Promoting Employee Faithfulness in the Face of Increasing Employment Regulation and an Increasingly Hostile Culture

The Cardinal Newman Society seeks to promote and defend faithful Catholic education. This mission is particularly urgent at a time when Catholic and other religious educators face increasing challenges to remain faithful to their beliefs. Changes in employment law present a fundamental threat to a religious institution’s ability to require faithfulness of its leaders, faculty, and employees. After roughly 50 years of tension regarding government regulation of employment at Catholic schools and other religious employers, focused primarily on the proper boundaries of Church autonomy, the law has taken a more directly hostile turn as sexual orientation and gender identity (“SOGI”) issues have become paramount in the modern pantheon.

On June 15, 2020, in Bostock v. Clayton Cty., Georgia, 140 S. Ct. 1731 (2020), the U.S. Supreme Court found that sexual orientation and gender identity discrimination were encompassed by “sex” discrimination in Title VII of the Civil Rights Act of 1964 (“Title VII”). Within the first 18 months after the Bostock decision:

  • federal judges in Indiana and North Carolina allowed Catholic schools to be sued for sexual orientation discrimination under Title VII even though it was undisputed: (1) Title VII allows religious schools to discriminate on the basis of religion; (2) both plaintiffs were fired for sexual behavior that violated Catholic teaching; and (3) both plaintiffs were aware their jobs depended on living in a manner consistent with the Catholic faith;1
  • a three-judge panel of the Seventh Circuit Court of Appeals found that a Catholic parish’s music director was a ministerial employee, but he could still sue the Church for hostile work environment claims based on sexual orientation and disabilities;2 and
  • the Massachusetts Supreme Court found even though a professor testified that she was required to live, teach, and engage in scholarship consistent with and integrating the Christian faith, she was not a ministerial employee because she did not teach theology or “take students to religious services” and “[s]he never viewed herself or held herself out as a minister . . . .”3

Of course, hope is not lost and God is not mocked. The Church has survived and thrived amid earthly persecution by the Roman empire and communist China. Even in the short-term, several decisions have already been reversed and others are pending on appeal. However, Catholic schools—whether elementary, secondary, or postsecondary institutions—must remain shrewd as serpents and simple as doves in the face of increasingly hostile regulation of employment.

While Bostock was important, thirty-two states and the District of Columbia had adopted statutes protecting SOGI rights before the Supreme Court’s decision. And it does not appear that the dominant culture’s movement away from the Church will soon abate. These dramatic shifts, adopted at lightning speed compared to the laws’ ordinary pace of change, have created new questions and ambiguities that necessitate care and preparation by all institutions that seek to remain faithful.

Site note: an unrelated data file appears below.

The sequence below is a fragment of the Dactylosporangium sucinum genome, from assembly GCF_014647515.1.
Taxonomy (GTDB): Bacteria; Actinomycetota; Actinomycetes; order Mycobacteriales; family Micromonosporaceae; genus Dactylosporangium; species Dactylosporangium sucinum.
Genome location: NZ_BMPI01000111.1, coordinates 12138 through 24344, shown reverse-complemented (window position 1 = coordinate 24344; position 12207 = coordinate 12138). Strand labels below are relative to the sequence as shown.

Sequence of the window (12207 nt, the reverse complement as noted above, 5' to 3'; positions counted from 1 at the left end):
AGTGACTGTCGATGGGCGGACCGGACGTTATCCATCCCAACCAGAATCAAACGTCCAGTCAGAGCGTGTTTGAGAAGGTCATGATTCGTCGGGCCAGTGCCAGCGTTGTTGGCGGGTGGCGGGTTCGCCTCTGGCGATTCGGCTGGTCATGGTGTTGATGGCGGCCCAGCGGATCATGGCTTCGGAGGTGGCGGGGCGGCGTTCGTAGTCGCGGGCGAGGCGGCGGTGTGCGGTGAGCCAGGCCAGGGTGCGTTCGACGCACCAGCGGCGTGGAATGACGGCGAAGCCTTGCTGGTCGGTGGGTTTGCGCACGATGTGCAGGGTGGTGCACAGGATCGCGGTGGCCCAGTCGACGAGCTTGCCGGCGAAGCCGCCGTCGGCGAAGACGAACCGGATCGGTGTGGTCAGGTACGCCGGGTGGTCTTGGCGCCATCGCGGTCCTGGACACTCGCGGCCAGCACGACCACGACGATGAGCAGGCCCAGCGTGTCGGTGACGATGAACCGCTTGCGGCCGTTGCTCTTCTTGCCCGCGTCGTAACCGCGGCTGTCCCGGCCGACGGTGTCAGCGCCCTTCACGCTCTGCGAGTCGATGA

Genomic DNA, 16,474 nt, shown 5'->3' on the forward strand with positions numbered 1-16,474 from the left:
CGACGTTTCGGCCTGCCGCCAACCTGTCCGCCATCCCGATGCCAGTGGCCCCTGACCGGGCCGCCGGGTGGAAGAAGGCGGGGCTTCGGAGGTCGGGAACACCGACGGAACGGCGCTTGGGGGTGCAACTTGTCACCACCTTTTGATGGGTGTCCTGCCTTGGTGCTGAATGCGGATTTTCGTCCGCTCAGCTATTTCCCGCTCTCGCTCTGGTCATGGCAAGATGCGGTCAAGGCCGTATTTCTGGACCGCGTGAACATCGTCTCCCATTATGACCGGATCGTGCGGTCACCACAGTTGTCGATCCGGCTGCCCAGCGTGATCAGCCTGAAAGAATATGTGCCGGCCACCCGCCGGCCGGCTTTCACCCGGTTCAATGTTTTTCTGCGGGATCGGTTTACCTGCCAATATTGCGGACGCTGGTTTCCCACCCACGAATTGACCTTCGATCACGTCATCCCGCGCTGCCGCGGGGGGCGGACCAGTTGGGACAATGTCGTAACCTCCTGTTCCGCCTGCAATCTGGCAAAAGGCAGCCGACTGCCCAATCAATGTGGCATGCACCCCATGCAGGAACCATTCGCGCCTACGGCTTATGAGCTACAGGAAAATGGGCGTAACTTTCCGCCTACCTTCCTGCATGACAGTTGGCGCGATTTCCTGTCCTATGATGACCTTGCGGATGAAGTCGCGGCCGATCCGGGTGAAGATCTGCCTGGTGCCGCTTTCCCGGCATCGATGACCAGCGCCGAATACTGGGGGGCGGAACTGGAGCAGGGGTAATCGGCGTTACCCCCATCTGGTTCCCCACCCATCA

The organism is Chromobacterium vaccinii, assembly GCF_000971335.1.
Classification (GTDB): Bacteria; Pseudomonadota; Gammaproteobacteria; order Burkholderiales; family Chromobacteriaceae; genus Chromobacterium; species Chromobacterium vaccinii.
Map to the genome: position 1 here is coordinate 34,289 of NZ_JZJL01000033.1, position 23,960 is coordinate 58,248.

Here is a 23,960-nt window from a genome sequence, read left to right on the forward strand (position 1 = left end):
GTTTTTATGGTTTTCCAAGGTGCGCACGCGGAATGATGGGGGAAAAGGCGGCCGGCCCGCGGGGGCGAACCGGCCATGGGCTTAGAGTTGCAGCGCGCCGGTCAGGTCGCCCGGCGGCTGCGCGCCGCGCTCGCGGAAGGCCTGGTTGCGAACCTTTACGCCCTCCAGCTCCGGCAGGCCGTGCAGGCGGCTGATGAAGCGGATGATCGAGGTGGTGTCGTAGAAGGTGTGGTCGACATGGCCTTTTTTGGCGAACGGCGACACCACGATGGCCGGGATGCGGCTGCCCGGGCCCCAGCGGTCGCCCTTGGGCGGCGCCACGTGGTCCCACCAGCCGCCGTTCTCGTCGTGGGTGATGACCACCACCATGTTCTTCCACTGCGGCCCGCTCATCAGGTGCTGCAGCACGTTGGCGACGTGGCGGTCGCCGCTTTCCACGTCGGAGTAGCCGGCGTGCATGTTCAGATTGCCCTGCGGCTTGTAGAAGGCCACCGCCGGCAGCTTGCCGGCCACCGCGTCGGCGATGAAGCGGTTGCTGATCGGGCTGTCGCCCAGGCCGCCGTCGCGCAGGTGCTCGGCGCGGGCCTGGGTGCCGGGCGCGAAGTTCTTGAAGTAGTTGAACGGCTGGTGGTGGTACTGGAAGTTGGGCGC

All of these factors present unique challenges to educational institutions that exist to integrate their Catholic faith and beliefs in all aspects of education and student formation, from academics to activities and relationships outside the classroom. The objective of this Guide is to provide Catholic institutions with a better understanding of the current statutory and regulatory frameworks that may impact their right to hire and fire employees based on faith, and practical tools and strategies to avoid lawsuits and government investigations and to extricate themselves quickly in the event an employment dispute arises.4

The Guide proceeds in three parts. Part I sets out the pertinent federal equal employment statutes and exemptions and discusses state and local employment law and retaliation statutes. Part II describes the exceptions from discrimination statutes mandated by the U.S. Constitution. Part III provides strategies and best practices to strengthen faithfulness within an institution in order to minimize legal risk.5

 


  1. See Starkey v. Roman Catholic Archdiocese of Indianapolis, Inc., 496 F.Supp.3d 1195 (S.D. Ind. 2020); Billard v. Charlotte Catholic High School, No. 3:17-cv-00011, 2021 WL 4037431, at *1 (W.D.N.C. Sept. 3, 2021).
  2. See Demkovich v. St. Andrew the Apostle Parish, Calumet City, 973 F.3d 718 (7th Cir. 2020) rev’d en banc 3 F.4th 968 (7th Cir. 2021).
  3. DeWeese-Boyd v. Gordon College, 163 N.E.3d 1000, 1002 (Mass. 2021).
  4. The Guide is focused on employee issues related to hiring, retention, and termination and does not address penumbral issues to religious employment, such as tax issues related to housing allowance or social security elections, employee benefits, or joint employment issues.
  5. It is important to note that this Guide attempts to provide helpful suggestions regarding certain, limited legal issues. However, its brief length and general nature should prevent any reader from relying on these suggestions for legal advice concerning any specific facts or circumstances. Readers should consult an attorney from CrossCastle or another qualified lawyer concerning specific legal questions and issues that arise.
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